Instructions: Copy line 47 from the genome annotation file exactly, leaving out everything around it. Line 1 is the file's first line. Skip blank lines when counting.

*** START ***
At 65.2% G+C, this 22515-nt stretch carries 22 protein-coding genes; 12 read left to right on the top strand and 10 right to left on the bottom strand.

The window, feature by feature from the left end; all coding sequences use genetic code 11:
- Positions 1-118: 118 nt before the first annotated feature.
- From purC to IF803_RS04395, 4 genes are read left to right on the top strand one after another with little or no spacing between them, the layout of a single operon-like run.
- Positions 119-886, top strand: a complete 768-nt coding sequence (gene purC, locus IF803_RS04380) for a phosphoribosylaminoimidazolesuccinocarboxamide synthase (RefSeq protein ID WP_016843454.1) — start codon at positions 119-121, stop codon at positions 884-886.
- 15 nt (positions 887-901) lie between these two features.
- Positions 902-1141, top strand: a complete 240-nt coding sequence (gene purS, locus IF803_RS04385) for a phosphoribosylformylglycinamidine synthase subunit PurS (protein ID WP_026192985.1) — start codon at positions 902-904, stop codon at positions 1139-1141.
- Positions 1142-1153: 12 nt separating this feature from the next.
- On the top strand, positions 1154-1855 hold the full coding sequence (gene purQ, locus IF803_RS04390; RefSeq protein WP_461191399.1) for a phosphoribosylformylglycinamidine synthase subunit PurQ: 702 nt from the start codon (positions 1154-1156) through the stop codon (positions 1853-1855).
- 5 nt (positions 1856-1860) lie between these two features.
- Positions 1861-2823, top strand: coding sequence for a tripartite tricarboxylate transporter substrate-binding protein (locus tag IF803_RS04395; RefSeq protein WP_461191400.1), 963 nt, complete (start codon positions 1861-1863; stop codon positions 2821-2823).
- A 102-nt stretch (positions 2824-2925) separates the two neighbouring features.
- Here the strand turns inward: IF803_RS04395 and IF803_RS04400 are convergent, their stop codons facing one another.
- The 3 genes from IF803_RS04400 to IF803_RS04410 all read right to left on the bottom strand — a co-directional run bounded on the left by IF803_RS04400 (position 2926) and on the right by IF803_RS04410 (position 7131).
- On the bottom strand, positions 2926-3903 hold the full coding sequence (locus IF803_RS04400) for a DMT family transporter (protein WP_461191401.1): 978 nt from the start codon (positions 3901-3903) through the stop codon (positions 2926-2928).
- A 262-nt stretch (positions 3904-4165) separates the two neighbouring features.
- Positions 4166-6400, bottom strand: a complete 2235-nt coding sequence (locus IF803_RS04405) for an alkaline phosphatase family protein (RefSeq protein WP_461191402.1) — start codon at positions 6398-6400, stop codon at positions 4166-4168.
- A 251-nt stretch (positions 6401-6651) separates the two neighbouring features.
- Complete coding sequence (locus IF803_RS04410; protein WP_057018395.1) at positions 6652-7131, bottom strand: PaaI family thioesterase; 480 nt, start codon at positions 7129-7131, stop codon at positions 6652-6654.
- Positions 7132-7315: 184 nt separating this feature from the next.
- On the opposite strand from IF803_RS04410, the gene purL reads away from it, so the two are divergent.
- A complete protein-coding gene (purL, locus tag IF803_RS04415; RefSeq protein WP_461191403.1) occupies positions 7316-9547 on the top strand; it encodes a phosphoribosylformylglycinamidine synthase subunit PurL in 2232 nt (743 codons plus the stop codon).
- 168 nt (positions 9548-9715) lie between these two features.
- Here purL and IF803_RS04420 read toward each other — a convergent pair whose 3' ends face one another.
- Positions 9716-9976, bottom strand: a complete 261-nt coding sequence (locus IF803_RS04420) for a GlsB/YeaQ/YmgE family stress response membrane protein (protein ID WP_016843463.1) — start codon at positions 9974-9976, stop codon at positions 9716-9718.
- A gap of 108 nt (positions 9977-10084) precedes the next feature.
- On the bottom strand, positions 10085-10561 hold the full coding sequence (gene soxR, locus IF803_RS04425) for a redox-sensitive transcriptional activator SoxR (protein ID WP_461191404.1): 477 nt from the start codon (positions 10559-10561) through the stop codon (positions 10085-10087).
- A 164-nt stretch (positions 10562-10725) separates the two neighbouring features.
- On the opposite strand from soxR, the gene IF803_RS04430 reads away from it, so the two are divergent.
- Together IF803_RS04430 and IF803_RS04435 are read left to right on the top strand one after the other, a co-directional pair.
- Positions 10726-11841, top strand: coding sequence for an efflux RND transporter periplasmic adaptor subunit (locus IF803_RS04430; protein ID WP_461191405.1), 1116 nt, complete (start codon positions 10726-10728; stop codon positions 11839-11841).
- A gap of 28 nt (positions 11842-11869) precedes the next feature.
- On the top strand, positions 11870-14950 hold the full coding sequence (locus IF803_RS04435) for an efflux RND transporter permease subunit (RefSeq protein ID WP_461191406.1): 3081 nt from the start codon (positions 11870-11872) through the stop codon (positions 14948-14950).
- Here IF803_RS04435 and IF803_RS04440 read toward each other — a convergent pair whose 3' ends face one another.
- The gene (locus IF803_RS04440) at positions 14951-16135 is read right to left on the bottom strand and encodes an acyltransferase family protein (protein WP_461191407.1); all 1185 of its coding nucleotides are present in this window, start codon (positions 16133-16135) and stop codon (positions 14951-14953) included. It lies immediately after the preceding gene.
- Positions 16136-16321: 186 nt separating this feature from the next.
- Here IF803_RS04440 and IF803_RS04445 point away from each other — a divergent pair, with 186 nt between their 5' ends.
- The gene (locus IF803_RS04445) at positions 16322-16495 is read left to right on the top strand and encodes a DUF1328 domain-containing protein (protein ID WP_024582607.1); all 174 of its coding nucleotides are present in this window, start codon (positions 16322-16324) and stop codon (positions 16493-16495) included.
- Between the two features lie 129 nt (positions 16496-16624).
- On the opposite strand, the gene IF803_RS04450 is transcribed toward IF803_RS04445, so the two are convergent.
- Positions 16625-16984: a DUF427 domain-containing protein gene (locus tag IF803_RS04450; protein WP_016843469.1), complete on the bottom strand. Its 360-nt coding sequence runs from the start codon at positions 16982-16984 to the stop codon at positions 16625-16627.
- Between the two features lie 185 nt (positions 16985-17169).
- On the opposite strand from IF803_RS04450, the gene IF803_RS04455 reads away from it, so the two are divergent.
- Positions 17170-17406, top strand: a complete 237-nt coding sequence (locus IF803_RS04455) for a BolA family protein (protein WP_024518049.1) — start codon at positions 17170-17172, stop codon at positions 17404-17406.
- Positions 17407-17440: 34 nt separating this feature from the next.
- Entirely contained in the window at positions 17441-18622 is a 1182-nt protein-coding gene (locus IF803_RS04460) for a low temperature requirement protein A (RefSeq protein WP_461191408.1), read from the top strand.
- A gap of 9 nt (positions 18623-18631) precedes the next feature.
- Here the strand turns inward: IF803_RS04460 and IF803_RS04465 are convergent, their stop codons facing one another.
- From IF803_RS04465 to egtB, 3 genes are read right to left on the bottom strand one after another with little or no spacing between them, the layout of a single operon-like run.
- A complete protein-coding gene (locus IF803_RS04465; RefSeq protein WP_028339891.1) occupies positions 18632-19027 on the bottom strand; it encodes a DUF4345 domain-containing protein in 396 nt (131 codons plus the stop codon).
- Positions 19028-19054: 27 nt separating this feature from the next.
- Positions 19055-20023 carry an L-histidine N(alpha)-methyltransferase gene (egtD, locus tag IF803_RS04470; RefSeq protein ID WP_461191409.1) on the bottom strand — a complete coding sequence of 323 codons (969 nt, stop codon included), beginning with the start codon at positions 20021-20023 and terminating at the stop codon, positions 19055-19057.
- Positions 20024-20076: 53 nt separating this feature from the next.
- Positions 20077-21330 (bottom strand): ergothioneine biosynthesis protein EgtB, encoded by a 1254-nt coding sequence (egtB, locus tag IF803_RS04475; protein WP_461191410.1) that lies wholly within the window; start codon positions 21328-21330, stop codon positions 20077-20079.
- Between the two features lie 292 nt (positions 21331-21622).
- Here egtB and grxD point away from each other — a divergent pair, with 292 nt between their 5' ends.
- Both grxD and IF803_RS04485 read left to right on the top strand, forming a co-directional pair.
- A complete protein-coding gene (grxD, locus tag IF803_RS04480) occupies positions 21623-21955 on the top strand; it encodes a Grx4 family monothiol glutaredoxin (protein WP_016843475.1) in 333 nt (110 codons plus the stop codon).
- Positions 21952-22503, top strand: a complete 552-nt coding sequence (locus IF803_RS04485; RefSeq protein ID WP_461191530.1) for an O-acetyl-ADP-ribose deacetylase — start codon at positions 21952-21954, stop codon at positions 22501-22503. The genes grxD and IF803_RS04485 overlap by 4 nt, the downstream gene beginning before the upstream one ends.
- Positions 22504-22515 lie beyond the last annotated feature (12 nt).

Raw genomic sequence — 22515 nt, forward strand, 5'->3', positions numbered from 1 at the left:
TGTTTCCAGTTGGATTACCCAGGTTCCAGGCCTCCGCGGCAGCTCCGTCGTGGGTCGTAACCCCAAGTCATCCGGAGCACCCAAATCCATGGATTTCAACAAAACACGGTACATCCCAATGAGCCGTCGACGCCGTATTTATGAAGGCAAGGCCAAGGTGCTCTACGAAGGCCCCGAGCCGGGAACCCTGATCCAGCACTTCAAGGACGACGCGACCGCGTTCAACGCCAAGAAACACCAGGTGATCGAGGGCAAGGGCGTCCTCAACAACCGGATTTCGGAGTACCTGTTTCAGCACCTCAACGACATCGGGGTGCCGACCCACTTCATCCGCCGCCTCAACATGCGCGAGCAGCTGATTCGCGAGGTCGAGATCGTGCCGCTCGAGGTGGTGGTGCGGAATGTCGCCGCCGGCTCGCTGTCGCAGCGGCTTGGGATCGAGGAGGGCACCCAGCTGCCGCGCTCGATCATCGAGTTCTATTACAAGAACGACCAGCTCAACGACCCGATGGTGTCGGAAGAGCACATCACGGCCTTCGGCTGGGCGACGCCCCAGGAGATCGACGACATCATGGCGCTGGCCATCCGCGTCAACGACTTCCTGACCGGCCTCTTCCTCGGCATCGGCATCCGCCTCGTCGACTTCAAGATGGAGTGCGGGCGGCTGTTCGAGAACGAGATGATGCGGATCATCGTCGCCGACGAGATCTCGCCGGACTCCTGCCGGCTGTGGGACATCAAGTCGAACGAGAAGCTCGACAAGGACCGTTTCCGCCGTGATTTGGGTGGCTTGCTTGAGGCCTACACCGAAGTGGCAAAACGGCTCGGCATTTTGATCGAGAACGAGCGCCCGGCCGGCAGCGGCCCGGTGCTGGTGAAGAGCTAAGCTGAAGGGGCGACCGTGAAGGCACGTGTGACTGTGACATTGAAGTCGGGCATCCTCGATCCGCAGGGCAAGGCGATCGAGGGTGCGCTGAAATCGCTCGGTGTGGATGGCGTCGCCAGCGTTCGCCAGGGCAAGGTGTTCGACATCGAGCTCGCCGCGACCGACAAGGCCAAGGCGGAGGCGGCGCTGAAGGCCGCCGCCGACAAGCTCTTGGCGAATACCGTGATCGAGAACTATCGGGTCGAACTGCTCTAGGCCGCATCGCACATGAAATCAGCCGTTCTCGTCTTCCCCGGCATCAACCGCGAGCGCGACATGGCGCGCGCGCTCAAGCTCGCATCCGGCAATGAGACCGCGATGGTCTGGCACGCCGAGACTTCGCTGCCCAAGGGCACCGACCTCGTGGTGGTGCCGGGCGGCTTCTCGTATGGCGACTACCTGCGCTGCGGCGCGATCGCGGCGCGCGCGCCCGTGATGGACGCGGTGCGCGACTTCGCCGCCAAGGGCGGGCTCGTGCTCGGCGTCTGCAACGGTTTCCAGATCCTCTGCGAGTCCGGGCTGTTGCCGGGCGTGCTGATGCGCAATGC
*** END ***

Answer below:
- A gap of 9 nt (positions 18623-18631) precedes the next feature.